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Hard Drive (HDD) VS. Solid-State Drive (SSD)



Let’s get to know the difference between these two options when purchasing a new computer.


WHAT IS A HARD DRIVE (HDD)?

Your hard drive is where you store your data. It’s where we save our pictures and documents, and it’s where we download and install our programs. Your hard drive stores data long-term, which stays there even when your computer is turned off.

One common term that people tend to use incorrectly is memory. Your computer memory is essentially short-term memory where data is stored as the processor needs it. It’s a bit confusing, but the point is that where you store your data is not called memory. It’s called a hard drive.


Most computers that we see for repairs have what is called a “mechanical” hard drive. The name references  the fact that there is a spinning mechanical disk inside the drive enclosure. 


Unfortunately, this means there are a lot of little parts inside your hard drive that can easily be damaged, especially if you drop your computer! We won’t get into too much detail now, because I’m sure you’re already rolling our eyes saying, “Get on with it!”


WHAT IS A SOLID-STATE DRIVE (SSD)?


A solid-state drive, or SSD abbreviated, is a much safer and more reliable hard drive to use. They are smaller and lighter. They are less likely to be damaged and data is written directly onto a semiconductor chip, instead of a mechanical disk, making it much faster and more reliable. More and more computers are using them. They are more expensive than a mechanical hard drive, but prices have quickly been coming down.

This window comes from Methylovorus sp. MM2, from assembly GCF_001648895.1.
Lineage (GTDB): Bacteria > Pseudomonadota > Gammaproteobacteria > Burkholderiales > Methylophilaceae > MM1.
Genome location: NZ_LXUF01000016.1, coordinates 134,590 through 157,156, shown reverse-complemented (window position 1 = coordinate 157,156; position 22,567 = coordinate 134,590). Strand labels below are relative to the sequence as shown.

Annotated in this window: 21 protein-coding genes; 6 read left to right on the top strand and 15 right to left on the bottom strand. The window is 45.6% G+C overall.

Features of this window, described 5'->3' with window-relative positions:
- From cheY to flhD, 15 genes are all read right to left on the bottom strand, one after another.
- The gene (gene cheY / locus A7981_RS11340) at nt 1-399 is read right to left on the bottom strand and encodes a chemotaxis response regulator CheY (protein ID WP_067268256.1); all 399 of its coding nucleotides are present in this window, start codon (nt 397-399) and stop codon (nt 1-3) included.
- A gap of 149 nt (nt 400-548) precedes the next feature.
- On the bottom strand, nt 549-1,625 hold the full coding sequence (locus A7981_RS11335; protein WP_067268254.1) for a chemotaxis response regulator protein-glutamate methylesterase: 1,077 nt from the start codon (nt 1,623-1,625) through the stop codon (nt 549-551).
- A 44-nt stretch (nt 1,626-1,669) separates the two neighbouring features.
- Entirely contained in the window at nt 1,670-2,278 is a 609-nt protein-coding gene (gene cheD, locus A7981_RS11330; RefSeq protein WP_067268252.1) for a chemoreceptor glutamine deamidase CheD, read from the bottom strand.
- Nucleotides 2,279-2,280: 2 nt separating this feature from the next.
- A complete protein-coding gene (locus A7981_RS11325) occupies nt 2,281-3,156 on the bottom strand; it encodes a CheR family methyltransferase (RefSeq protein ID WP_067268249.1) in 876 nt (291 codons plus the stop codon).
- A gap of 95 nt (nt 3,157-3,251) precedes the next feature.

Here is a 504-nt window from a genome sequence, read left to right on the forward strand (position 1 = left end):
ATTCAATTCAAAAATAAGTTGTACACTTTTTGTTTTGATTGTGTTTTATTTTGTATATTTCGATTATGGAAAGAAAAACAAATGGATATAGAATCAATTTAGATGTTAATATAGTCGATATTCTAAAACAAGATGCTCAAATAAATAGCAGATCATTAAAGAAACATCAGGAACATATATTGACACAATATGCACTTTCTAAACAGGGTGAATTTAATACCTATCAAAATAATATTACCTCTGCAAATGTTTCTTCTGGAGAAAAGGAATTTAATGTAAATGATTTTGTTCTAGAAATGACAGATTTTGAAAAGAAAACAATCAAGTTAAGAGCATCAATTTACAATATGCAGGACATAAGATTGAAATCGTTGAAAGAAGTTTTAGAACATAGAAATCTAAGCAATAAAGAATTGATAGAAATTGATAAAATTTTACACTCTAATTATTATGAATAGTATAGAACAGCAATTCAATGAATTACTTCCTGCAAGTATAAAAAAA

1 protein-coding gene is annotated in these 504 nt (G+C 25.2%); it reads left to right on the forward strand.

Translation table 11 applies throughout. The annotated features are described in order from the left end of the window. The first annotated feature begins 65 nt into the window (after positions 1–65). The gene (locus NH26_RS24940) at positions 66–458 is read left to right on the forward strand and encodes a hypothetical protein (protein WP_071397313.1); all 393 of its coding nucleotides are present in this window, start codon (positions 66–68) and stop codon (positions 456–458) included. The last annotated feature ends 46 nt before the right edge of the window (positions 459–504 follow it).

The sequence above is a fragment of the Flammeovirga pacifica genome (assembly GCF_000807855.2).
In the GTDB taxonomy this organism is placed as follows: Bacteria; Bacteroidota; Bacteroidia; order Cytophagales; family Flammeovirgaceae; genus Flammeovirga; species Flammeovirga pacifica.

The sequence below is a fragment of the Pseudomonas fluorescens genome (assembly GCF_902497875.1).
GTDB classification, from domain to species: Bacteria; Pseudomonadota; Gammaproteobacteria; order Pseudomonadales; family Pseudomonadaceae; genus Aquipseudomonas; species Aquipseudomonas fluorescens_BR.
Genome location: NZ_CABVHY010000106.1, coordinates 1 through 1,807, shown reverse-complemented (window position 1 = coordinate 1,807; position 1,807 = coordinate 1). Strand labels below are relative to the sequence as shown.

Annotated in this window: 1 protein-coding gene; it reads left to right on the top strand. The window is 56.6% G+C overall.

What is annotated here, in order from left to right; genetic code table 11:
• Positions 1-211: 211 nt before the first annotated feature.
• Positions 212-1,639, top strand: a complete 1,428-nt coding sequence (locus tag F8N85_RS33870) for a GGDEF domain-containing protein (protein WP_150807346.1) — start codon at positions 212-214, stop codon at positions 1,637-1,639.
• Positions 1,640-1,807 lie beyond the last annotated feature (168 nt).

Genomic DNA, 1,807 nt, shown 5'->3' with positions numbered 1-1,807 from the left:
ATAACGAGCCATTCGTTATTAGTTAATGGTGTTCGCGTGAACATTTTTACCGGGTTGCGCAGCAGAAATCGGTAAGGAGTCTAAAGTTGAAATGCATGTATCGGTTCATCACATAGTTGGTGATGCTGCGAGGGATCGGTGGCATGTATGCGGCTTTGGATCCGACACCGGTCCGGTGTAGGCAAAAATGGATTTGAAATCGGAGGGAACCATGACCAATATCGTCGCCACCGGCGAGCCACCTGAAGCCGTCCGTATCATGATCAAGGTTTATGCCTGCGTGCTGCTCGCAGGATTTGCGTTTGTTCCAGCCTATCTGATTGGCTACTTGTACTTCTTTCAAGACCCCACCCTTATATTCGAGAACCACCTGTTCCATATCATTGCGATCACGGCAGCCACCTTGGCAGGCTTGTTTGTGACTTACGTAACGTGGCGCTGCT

TECH PARTNER TIP: SAVE YOUR MONEY AND GET A COMPUTER WITH A SOLID-STATE DRIVE FROM THE BEGINNING.


When we talk about storage, whether mechanical or solid-state, the next thing we think about is size. How much space will we need? It depends on the individual. SSDs are more expensive, so if you don’t need to store much data on your computer, it’s best to go with lower amounts, such as 128GB or 256GB. It can start to get pretty expensive when we start talking about 512GB or 1TB.

*Note GB stands for GIGABYTE and TB stands for TERRABYTE

Our advice would be to determine how you’ll be using your new computer.

  • If you only use your computer for the internet and need to save a picture or document here or there, go for a 128GB or 256GB SSD.

  • If you are using your computer for work or school and need space on your hard drive for pictures, documents, and/or videos, go for a 512GB or 1TB SSD.

If you need more information on your computer’s storage, feel free to contact us. We’ll go into greater detail about your needs to ensure you’re making the best decision. We want to be sure you get what you NEED and not just what someone wants to sell you.



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